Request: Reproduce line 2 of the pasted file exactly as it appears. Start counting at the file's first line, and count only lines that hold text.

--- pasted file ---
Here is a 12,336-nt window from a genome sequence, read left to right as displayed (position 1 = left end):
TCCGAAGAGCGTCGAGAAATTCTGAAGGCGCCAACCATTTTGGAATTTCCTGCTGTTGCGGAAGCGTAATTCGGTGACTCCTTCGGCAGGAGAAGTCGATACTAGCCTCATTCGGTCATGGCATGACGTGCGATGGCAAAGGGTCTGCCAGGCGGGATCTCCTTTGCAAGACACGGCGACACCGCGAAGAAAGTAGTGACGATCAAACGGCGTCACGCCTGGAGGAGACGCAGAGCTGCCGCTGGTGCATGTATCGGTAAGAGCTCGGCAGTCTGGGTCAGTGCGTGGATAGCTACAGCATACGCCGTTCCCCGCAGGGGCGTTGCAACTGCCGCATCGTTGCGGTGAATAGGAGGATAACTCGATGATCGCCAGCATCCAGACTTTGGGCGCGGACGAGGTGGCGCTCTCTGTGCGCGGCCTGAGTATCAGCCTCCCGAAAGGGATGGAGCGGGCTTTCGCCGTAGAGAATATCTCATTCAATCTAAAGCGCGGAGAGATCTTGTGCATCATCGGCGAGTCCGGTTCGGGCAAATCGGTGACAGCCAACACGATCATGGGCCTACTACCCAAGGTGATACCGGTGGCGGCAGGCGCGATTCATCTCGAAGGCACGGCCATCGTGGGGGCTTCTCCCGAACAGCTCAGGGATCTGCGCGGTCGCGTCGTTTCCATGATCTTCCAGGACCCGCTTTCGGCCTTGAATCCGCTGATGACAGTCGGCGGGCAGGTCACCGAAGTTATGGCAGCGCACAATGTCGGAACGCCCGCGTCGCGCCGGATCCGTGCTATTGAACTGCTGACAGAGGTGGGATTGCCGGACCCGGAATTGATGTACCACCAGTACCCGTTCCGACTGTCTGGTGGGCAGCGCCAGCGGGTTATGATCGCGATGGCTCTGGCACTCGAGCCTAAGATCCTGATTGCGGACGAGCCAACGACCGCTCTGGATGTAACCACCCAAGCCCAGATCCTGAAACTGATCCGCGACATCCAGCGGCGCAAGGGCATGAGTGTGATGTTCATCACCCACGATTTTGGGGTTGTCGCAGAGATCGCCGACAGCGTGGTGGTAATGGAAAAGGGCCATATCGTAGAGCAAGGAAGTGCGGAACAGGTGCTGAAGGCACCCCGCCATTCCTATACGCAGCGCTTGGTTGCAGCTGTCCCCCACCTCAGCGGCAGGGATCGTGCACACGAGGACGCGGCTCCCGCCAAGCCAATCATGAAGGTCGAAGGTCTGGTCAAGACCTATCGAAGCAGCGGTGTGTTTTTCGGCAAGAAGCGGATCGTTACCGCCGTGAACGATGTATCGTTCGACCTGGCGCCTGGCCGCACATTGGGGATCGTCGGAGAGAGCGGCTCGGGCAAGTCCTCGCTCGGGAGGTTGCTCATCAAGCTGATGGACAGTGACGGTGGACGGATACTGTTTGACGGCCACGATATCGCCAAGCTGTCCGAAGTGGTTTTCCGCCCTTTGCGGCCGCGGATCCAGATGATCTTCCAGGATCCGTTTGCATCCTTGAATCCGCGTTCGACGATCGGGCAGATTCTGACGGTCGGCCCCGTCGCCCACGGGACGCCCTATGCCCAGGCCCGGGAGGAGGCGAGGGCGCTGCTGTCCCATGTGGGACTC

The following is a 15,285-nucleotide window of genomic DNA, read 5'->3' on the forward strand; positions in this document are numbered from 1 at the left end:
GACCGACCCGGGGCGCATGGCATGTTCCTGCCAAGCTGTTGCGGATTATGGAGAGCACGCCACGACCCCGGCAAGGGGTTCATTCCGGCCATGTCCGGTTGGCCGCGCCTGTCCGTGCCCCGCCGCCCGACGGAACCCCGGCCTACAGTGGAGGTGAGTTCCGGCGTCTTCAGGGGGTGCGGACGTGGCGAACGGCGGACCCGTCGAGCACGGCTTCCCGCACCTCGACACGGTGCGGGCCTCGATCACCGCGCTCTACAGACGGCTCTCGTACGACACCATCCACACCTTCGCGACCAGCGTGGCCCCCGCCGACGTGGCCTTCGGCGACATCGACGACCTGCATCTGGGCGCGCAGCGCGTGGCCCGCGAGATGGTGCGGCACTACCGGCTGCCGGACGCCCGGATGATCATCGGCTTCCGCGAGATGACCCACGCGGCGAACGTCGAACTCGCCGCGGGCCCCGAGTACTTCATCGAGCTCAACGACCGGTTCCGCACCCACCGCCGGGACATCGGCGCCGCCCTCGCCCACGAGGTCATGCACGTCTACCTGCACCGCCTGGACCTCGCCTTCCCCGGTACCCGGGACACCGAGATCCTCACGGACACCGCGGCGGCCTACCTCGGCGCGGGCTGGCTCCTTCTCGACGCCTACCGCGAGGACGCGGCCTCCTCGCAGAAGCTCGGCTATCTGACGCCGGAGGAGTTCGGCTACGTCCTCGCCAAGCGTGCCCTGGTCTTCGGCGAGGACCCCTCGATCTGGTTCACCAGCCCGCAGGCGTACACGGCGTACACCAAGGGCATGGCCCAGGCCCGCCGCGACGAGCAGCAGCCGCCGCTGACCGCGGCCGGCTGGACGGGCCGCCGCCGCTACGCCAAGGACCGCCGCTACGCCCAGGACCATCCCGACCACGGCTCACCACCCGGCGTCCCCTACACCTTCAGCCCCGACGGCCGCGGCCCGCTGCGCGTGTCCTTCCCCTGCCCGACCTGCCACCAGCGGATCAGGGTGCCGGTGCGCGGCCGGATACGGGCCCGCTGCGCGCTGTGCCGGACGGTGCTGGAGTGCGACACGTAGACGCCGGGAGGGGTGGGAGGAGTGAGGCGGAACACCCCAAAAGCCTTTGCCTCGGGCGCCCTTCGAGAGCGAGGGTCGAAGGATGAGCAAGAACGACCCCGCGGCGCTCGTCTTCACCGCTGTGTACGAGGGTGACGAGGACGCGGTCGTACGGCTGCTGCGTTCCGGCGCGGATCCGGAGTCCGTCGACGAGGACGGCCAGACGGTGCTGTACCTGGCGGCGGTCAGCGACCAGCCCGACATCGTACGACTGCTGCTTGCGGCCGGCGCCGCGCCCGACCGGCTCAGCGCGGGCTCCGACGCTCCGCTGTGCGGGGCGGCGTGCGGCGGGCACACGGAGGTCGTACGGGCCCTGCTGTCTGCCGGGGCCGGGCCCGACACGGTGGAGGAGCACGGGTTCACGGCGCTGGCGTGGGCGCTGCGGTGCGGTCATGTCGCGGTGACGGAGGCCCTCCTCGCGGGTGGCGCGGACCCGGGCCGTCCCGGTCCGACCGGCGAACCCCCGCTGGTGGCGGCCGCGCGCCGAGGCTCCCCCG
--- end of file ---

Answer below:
TCCGAAGAGCGTCGAGAAATTCTGAAGGCGCCAACCATTTTGGAATTTCCTGCTGTTGCGGAAGCGTAATTCGGTGACTCCTTCGGCAGGAGAAGTCGATACTAGCCTCATTCGGTCATGGCATGACGTGCGATGGCAAAGGGTCTGCCAGGCGGGATCTCCTTTGCAAGACACGGCGACACCGCGAAGAAAGTAGTGACGATCAAACGGCGTCACGCCTGGAGGAGACGCAGAGCTGCCGCTGGTGCATGTATCGGTAAGAGCTCGGCAGTCTGGGTCAGTGCGTGGATAGCTACAGCATACGCCGTTCCCCGCAGGGGCGTTGCAACTGCCGCATCGTTGCGGTGAATAGGAGGATAACTCGATGATCGCCAGCATCCAGACTTTGGGCGCGGACGAGGTGGCGCTCTCTGTGCGCGGCCTGAGTATCAGCCTCCCGAAAGGGATGGAGCGGGCTTTCGCCGTAGAGAATATCTCATTCAATCTAAAGCGCGGAGAGATCTTGTGCATCATCGGCGAGTCCGGTTCGGGCAAATCGGTGACAGCCAACACGATCATGGGCCTACTACCCAAGGTGATACCGGTGGCGGCAGGCGCGATTCATCTCGAAGGCACGGCCATCGTGGGGGCTTCTCCCGAACAGCTCAGGGATCTGCGCGGTCGCGTCGTTTCCATGATCTTCCAGGACCCGCTTTCGGCCTTGAATCCGCTGATGACAGTCGGCGGGCAGGTCACCGAAGTTATGGCAGCGCACAATGTCGGAACGCCCGCGTCGCGCCGGATCCGTGCTATTGAACTGCTGACAGAGGTGGGATTGCCGGACCCGGAATTGATGTACCACCAGTACCCGTTCCGACTGTCTGGTGGGCAGCGCCAGCGGGTTATGATCGCGATGGCTCTGGCACTCGAGCCTAAGATCCTGATTGCGGACGAGCCAACGACCGCTCTGGATGTAACCACCCAAGCCCAGATCCTGAAACTGATCCGCGACATCCAGCGGCGCAAGGGCATGAGTGTGATGTTCATCACCCACGATTTTGGGGTTGTCGCAGAGATCGCCGACAGCGTGGTGGTAATGGAAAAGGGCCATATCGTAGAGCAAGGAAGTGCGGAACAGGTGCTGAAGGCACCCCGCCATTCCTATACGCAGCGCTTGGTTGCAGCTGTCCCCCACCTCAGCGGCAGGGATCGTGCACACGAGGACGCGGCTCCCGCCAAGCCAATCATGAAGGTCGAAGGTCTGGTCAAGACCTATCGAAGCAGCGGTGTGTTTTTCGGCAAGAAGCGGATCGTTACCGCCGTGAACGATGTATCGTTCGACCTGGCGCCTGGCCGCACATTGGGGATCGTCGGAGAGAGCGGCTCGGGCAAGTCCTCGCTCGGGAGGTTGCTCATCAAGCTGATGGACAGTGACGGTGGACGGATACTGTTTGACGGCCACGATATCGCCAAGCTGTCCGAAGTGGTTTTCCGCCCTTTGCGGCCGCGGATCCAGATGATCTTCCAGGATCCGTTTGCATCCTTGAATCCGCGTTCGACGATCGGGCAGATTCTGACGGTCGGCCCCGTCGCCCACGGGACGCCCTATGCCCAGGCCCGGGAGGAGGCGAGGGCGCTGCTGTCCCATGTGGGACTC